Computing stuff tied to the physical world

TK – Measuring milli-ohms

In Hardware on Jun 28, 2012 at 00:01

Welcome to the Thursday Toolkit series, about tools for building Physical Computing projects.

Today, I’d like to present a nifty new arrival here at JeeLabs, called the Half Ohm:

DSC 3348

It’s a brilliant little tool (with a cute name). What it does is convert milliohm to millivolt, and it works roughly in the range 0 .. 500 mΩ. Hence the name. On the back is a coin cell, and there’s a tiny on-off switch. Luckily, it’s hard to forget to turn the thing off because there’s a bright red LED while it’s powered up.

Milliohms are tricky. Fortunately, Jaanus Kalde, who created this tool has it all explained on his website.

So what can you do with a milliohm meter? Well, measure the resistance of your test leads, for one:

DSC 3349

That’s 22.8 mΩ, i.e. 0.0228 Ω. Not surprising, because (almost) every conductor has some resistance.

Being able to measure such low resistances can be extremely useful to find shorts. For example, when using longer test leads, I can see that their own resistance is 74 mΩ. And with that knowledge, we can measure PCB traces:

DSC 3350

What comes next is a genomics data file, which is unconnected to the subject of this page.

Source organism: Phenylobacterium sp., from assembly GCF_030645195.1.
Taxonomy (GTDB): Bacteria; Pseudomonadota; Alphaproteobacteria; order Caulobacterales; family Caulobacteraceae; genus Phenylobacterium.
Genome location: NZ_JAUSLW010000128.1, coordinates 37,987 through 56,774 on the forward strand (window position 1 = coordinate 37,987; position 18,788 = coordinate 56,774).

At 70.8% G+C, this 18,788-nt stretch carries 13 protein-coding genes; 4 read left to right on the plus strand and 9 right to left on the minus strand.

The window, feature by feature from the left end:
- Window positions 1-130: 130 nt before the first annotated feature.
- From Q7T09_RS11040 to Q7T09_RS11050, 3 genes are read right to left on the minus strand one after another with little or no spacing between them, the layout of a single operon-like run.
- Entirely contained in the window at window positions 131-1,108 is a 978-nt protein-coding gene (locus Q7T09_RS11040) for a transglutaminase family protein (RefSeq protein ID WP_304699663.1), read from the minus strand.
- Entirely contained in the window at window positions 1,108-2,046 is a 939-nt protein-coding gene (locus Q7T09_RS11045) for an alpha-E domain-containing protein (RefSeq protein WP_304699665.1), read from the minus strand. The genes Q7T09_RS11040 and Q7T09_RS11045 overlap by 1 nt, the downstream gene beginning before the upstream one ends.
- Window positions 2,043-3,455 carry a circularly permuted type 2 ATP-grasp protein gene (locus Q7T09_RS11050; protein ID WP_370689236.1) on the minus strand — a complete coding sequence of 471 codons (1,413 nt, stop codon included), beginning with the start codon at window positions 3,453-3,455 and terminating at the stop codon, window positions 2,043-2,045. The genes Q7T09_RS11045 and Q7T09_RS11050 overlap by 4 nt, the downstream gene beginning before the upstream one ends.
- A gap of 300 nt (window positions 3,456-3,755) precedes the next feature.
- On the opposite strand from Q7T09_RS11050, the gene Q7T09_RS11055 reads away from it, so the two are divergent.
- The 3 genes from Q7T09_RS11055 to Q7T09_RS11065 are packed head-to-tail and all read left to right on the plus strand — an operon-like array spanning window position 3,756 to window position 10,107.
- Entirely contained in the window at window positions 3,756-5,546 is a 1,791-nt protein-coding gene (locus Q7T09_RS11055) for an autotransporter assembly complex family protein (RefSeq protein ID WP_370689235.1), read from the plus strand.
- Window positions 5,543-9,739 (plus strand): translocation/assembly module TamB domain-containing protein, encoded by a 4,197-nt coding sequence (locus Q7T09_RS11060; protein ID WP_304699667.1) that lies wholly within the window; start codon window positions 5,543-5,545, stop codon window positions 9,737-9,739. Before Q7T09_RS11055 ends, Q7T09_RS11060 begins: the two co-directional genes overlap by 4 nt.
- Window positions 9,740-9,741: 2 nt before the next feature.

Turns out that in this case I got about 112 mΩ, which means that this little 5 cm stretch of copper on the PCB has 37 mΩ resistance. And sure enough, the other ground pins have less resistance when when the path is shorter, and more when the path is longer. This is very logical – note also that between the GND pins I’ll be measuring relatively low values because of the relatively “fat” ground plane, which reduces overall DC resistance.

To find shorts, we simply measure the resistance between any two points (with no power connected, of course). If the measured value is close to 75 mΩ, then it’s a short. If it’s well above say 150 mΩ, then it’s definitely not a short.

To locate a short circuit, we can now simply move probes towards the direction of lowest resistance.

Looks like the Half Ohm will be a great help for this type of hard-to-isolate problems!

PS. No need to do the subtraction in your head if you have a multimeter which supports relative measurements.

  1. Hehe… I just knew you’d like that when I saw it… And here’s something I liked when I saw it:

    Your Raspberry Pi has now been shipped from our warehouse.

    Farnell Ref No: xxxxxxxx Your Order number: yyyyyyyyyy

    :-D

  2. I like the hard-to-isolate part.

  3. Have you got any idea, what sort of contribution the contact resistance has? Or are you not concerned by it? I suppose it doesn’t matter much if you’re only interested in finding shorts.

    • I don’t know… but using test probes with sharp pins it should not be much – a few mΩ at most, I expect. Same for probing in solder joints.

  4. I’m confused. Why can’t you test for shorts with a regular multi-/ohmmeter?

    • I’ve updated the post to explain how to locate shorts with this tool. Thanks for pointing this out.

  5. @georg – sure can. But if you are trying to find where along the track the bridge is hiding, mΩ resolution helps determine “closer”.

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